Sunday, September 25, 2011

The Religious Right Around the Globe: Jesus Camp's Becky Fisher Preaches to Children in Singapore

Heidi Ewing and Rachel Grady's 2006 documentary, Jesus Camp, followed the Kids on Fire summer camp in Devil's Lake, North Dakota. Pastor Becky Fisher, who headed the camp and ran a children's ministry at Christ Triumphant Church, urged children to "take back America for Christ", pray for godly judges, and end abortion. The video below captures scenes of heightened religious fervor in the documentary.

At one point in Jesus Camp, Fisher brings in Lou Engle to talk to the kids about ending abortion. This was my first introduction to Engle, and seeing him whip the children into a religious frenzy was disturbing.

Although the Kids on Fire summer camp has since shut down, Fisher still preaches to kids. This YouTube video shows Fisher preaching to Children in Singapore about performing the same miracles that Jesus did. Fisher asks children to pretend that they are dead, then asks other kids to lay hands on the "dead" children and pray for them to return to life.

At the 5:45 mark, after two play-resurrections, Fisher tells the young audience that other children have raised their pets from the dead.

"Do you see how easy that is? How many think you can do that? Isn't that easy? Can I tell you a secret? Don't laugh if I tell you this. You promise not to laugh? I know some kids that have prayed for their dead animals, and they came back to life again. Now not after they've been dead for ten years and in the ground, but after they just died, and they weren't breathing anymore, they laid hands on them and prayed for them, and called them back to life, and they came back to life. God can do anything. Say God can do anything. [Children repeat] God is all-powerful. [Children repeat] And God wants to use me. [Children repeat] And I can do the same miracles Jesus did." [Children repeat]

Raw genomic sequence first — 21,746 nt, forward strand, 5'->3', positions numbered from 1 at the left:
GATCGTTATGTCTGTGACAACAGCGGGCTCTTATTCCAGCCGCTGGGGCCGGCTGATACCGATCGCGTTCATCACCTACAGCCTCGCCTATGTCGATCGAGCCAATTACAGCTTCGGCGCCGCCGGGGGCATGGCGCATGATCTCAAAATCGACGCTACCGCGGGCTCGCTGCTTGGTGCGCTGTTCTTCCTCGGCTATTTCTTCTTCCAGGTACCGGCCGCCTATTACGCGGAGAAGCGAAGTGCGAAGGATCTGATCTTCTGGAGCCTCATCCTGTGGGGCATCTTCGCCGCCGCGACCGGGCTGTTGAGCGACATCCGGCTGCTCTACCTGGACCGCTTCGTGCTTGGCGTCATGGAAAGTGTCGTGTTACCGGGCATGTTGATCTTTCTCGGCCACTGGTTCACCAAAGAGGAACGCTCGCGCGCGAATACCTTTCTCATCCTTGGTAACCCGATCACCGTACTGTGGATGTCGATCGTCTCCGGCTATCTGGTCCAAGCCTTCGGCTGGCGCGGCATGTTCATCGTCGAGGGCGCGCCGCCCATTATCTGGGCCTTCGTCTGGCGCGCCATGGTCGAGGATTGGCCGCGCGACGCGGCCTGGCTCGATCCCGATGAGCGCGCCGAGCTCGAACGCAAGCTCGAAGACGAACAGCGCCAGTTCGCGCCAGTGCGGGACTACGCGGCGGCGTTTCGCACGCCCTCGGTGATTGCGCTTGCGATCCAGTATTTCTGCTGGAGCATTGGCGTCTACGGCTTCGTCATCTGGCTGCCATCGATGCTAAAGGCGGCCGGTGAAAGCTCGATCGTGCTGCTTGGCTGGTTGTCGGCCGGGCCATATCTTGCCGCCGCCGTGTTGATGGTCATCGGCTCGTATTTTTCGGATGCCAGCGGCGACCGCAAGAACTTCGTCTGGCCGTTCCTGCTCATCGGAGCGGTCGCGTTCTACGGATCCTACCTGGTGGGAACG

This is NOT healthy. Telling impressionable children that they can raise the dead only sets them up for disappointment and heartache later, when they find themselves unable to resurrect loved ones. Playing resurrection games sends a morbid message to children, and it certainly won't help them make sense of death.

Becky Fisher, sadly, has changed little from her Kids on Fire days. This video suggests that she continues to indoctrinate kids in Singapore, just as she did in the U.S.

(Hat tip to On Knees for Jesus)

For additional commentary, visit the following link.

New Nation: Jesus Camp Invades Singapore

The Good Atheist: Jesus Camp 2: Singapore Edition


  1. I have relatives who have built their children's lives around programs like these. Now, those children are grown and devote themselves to training others to do the same. While their program has no direct connection to Engle, there is a similar approach that puts kids in intense social situations and proselytizes to them. It's no different than gathering them into one venue to sell them video games or Barbie dolls in my opinion.

  2. I've seen parts of this documentary, and I admit, it scares the bejesus out of me. I feel so sad for these children who are taught to live in such fear of not going to "heaven." I agree that it is very dangerous. Sigh...cannot post a comment for anything...just keeps

  3. Nance -- This was likely the intent all along -- to indoctrinate them so thoroughly that they pass the message along to the next generation.

    Sherry -- My heart goes out to these children as well, who have been taught to fear hell so completely.

  4. Very sad. Children simply are not equipped with and cannot develop the insights and cognitive or emotional skills to protect themselves from this type of abuse. It messes them up. And yes, I'm speaking from experience.

  5. Cognitive Dissenter -- It's becuase children lack these skills to process input that religious proselytizers target them in the first place, sadly. The proselytizers know exactly what they're doing.

  6. This documentary scared me when I saw it awhile back. I was having a hard time deciding if I should stay in Mormonism for the kids...because it's good for them, right?

    Now, I get my kids as far away from this kind of thinking as I can. It's not safe for their minds and emotions to be manipulated so grotesquely.

  7. Heather -- I'm happy for your (and your kids). Religious manipulation like this is NOT healthy for young minds.


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